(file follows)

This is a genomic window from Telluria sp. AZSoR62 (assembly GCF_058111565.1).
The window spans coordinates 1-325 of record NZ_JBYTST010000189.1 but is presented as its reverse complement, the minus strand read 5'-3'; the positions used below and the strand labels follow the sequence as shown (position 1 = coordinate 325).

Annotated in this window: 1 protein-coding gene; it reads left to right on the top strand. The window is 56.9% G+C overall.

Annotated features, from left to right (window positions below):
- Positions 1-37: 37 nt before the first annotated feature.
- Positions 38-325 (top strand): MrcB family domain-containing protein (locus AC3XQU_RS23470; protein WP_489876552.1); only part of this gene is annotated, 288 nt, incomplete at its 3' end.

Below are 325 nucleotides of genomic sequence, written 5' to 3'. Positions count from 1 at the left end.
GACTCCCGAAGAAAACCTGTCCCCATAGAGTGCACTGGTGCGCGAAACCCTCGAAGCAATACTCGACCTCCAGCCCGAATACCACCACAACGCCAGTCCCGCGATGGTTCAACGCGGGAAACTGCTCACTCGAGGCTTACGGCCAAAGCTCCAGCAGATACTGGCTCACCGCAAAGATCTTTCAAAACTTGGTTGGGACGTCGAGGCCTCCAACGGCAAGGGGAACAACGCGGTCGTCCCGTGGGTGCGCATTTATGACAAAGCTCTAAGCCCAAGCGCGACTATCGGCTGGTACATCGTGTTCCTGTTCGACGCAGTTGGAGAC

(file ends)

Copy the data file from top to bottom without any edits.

This is a genomic window from Telluria sp. AZSoR62 (assembly GCF_058111565.1).
The window spans coordinates 1-325 of record NZ_JBYTST010000189.1 but is presented as its reverse complement, the minus strand read 5'-3'; the positions used below and the strand labels follow the sequence as shown (position 1 = coordinate 325).

Annotated in this window: 1 protein-coding gene; it reads left to right on the top strand. The window is 56.9% G+C overall.

Annotated features, from left to right (window positions below):
- Positions 1-37: 37 nt before the first annotated feature.
- Positions 38-325 (top strand): MrcB family domain-containing protein (locus AC3XQU_RS23470; protein WP_489876552.1); only part of this gene is annotated, 288 nt, incomplete at its 3' end.

Below are 325 nucleotides of genomic sequence, written 5' to 3'. Positions count from 1 at the left end.
GACTCCCGAAGAAAACCTGTCCCCATAGAGTGCACTGGTGCGCGAAACCCTCGAAGCAATACTCGACCTCCAGCCCGAATACCACCACAACGCCAGTCCCGCGATGGTTCAACGCGGGAAACTGCTCACTCGAGGCTTACGGCCAAAGCTCCAGCAGATACTGGCTCACCGCAAAGATCTTTCAAAACTTGGTTGGGACGTCGAGGCCTCCAACGGCAAGGGGAACAACGCGGTCGTCCCGTGGGTGCGCATTTATGACAAAGCTCTAAGCCCAAGCGCGACTATCGGCTGGTACATCGTGTTCCTGTTCGACGCAGTTGGAGAC